In the documentary the current Kumari's family (well, mother and siblings -- IIRC there wasn't a father on the scene, although I may be misremembering) were staying in the same building. There were some interesting interviews with her siblings about relating to her as both a sister and a goddess.
I hope that it is the case that the family stay close by. But she will obviously be deprived of a normal upbringing. I wonder how a small child would cope with being venerated in this way. My dd aged 4 (PFB and only child) thinks she is a princess and that the world revolves around her. We are trying to teach her that unfortunately it doesn't. But for this little girl it looks like this will be the case. I forsee some tantrums!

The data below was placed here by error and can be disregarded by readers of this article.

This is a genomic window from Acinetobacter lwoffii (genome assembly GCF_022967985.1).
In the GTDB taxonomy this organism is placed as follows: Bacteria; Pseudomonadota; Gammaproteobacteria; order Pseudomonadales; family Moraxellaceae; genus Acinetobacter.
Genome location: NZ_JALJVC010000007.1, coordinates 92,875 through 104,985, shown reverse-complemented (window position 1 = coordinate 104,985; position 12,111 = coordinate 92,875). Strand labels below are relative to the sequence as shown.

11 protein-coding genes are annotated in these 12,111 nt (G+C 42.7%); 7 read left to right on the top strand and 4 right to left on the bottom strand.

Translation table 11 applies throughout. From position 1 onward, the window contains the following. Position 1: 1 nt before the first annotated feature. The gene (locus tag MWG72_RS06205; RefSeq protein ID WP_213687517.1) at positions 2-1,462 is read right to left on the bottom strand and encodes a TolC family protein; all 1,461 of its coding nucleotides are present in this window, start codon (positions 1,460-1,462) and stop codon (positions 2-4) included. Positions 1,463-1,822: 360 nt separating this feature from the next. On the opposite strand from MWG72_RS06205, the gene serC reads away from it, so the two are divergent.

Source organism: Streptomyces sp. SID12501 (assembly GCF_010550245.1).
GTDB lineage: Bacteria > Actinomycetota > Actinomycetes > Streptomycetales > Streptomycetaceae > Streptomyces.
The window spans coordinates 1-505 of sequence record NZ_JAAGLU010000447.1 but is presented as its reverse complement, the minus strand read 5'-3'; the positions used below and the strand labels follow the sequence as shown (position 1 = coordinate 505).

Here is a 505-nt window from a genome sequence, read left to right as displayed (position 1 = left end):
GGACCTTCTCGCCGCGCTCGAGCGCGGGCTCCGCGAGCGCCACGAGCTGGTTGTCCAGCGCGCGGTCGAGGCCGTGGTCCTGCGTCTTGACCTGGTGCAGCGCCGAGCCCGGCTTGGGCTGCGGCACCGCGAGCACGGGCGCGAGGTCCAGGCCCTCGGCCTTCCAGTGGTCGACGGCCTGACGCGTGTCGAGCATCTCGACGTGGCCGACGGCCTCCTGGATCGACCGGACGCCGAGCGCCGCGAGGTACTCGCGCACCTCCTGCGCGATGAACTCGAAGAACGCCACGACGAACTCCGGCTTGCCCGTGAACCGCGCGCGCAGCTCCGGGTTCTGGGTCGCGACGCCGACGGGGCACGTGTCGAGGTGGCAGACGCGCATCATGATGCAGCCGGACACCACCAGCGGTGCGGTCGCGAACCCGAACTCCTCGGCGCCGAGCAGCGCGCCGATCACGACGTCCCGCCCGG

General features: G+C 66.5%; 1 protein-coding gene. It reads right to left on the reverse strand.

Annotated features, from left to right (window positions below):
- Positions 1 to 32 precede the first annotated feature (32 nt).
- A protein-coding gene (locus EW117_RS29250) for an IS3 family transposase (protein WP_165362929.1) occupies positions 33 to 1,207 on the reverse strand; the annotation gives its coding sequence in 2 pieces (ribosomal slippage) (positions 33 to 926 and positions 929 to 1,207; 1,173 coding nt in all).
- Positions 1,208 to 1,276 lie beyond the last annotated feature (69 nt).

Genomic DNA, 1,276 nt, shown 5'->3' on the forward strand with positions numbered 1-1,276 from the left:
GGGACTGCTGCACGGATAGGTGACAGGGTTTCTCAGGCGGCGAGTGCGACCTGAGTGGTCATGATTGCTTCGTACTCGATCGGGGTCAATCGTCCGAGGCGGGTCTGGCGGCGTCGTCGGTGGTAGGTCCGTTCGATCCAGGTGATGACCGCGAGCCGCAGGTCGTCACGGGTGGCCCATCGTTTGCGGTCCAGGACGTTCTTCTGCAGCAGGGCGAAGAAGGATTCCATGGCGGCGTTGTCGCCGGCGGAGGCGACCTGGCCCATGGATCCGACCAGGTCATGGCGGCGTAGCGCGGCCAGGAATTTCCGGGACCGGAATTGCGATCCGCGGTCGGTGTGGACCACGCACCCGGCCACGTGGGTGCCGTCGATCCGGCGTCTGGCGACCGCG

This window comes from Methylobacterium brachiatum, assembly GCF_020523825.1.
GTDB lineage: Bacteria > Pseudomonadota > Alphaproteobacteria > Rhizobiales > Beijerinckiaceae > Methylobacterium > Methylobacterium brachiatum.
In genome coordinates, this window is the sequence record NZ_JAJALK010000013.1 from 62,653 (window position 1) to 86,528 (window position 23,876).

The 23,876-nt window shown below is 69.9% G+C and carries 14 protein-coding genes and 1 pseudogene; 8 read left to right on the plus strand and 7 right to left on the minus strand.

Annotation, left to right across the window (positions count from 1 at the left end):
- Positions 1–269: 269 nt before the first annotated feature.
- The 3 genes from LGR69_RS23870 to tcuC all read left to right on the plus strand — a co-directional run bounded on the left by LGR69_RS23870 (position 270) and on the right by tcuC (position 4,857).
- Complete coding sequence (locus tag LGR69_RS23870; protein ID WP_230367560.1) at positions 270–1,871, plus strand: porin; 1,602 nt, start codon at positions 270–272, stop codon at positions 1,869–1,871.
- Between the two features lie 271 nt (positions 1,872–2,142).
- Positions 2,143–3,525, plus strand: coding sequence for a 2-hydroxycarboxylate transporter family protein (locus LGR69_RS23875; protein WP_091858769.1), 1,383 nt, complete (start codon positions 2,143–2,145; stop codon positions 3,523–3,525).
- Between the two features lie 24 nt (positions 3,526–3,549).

We "saw" the/a previous living goddess when we went to Nepal. She lived in a beautiful palace and looked out of heavily ornate windows (so you couldn't really see her). Kathmandu and Nepal in general is a fantastic place, very rich in custom and tradition and with very lovely people. It is a massive honour for her and her family, but I agree, not really a "normal" existence.
When they retire they go back to life as normal. It is very difficult for them to adjust as they have been living a life of luxury and then they are back into the family home where they have to help with the chores, farm etc and its quite a poor lifestyle (financially). Most struggle with it. Also its considered bad luck to marry an ex goddess so they struggle to find husbands.